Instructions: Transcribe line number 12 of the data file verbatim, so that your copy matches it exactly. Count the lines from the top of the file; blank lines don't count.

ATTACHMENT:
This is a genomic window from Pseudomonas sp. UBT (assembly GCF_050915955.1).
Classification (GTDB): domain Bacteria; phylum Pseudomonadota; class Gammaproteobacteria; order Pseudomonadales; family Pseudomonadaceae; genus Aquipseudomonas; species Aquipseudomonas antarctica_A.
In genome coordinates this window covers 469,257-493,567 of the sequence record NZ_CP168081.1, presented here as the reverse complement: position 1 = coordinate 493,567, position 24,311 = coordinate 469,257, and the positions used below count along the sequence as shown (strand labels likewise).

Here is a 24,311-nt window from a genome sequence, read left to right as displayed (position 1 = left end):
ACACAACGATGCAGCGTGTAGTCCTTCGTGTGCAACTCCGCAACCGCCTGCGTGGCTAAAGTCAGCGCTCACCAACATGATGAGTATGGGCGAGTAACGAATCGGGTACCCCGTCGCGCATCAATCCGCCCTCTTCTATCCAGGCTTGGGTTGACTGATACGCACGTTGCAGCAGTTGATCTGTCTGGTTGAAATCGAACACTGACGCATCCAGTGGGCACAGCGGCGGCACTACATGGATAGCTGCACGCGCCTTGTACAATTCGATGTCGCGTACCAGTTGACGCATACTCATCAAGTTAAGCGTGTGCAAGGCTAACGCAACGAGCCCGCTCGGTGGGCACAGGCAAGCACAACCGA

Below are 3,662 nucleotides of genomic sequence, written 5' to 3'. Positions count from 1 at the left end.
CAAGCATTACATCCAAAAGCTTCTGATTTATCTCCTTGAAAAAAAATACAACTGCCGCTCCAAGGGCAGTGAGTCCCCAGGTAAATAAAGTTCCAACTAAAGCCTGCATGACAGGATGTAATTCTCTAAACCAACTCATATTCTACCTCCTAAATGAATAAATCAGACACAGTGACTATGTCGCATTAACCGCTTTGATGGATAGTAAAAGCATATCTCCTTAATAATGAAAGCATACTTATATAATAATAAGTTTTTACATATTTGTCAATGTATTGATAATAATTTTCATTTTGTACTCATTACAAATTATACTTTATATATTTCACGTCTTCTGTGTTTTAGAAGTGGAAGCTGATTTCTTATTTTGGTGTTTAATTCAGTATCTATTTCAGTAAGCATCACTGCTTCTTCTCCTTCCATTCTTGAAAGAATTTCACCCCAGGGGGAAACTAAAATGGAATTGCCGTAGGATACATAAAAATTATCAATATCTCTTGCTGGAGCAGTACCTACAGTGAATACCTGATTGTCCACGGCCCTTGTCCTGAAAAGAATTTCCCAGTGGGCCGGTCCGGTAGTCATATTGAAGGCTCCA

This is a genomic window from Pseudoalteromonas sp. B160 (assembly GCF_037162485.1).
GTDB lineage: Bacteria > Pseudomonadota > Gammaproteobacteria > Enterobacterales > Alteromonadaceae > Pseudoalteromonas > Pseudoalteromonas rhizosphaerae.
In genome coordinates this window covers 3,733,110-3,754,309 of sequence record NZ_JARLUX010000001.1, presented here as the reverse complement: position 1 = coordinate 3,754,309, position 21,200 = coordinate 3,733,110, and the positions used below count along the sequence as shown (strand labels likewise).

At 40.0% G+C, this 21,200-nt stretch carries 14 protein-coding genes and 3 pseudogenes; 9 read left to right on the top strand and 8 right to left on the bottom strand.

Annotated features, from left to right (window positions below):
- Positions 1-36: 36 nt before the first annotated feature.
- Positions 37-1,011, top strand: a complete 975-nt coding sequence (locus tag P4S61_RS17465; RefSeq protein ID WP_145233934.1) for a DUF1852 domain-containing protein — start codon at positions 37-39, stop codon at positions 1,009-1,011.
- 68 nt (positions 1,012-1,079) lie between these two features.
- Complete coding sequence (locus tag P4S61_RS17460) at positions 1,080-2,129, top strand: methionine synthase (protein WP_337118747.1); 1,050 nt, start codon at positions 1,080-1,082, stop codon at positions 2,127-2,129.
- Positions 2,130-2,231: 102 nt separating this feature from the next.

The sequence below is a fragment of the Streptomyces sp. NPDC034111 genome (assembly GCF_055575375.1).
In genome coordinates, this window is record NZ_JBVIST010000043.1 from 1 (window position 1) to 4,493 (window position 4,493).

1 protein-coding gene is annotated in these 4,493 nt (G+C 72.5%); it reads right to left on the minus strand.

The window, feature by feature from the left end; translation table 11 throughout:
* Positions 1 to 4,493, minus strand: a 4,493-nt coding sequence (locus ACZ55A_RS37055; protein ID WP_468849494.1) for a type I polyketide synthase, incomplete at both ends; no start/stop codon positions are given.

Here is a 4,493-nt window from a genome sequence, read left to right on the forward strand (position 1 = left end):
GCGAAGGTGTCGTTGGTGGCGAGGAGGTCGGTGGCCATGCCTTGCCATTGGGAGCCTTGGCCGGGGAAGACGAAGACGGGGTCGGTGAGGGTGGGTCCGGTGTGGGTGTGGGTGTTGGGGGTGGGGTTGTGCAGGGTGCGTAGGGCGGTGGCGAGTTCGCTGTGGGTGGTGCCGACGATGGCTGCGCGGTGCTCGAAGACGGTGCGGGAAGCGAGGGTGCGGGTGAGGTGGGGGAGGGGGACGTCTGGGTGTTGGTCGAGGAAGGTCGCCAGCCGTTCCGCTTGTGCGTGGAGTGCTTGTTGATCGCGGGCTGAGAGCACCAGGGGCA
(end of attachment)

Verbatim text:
Annotated features, from left to right (window positions below):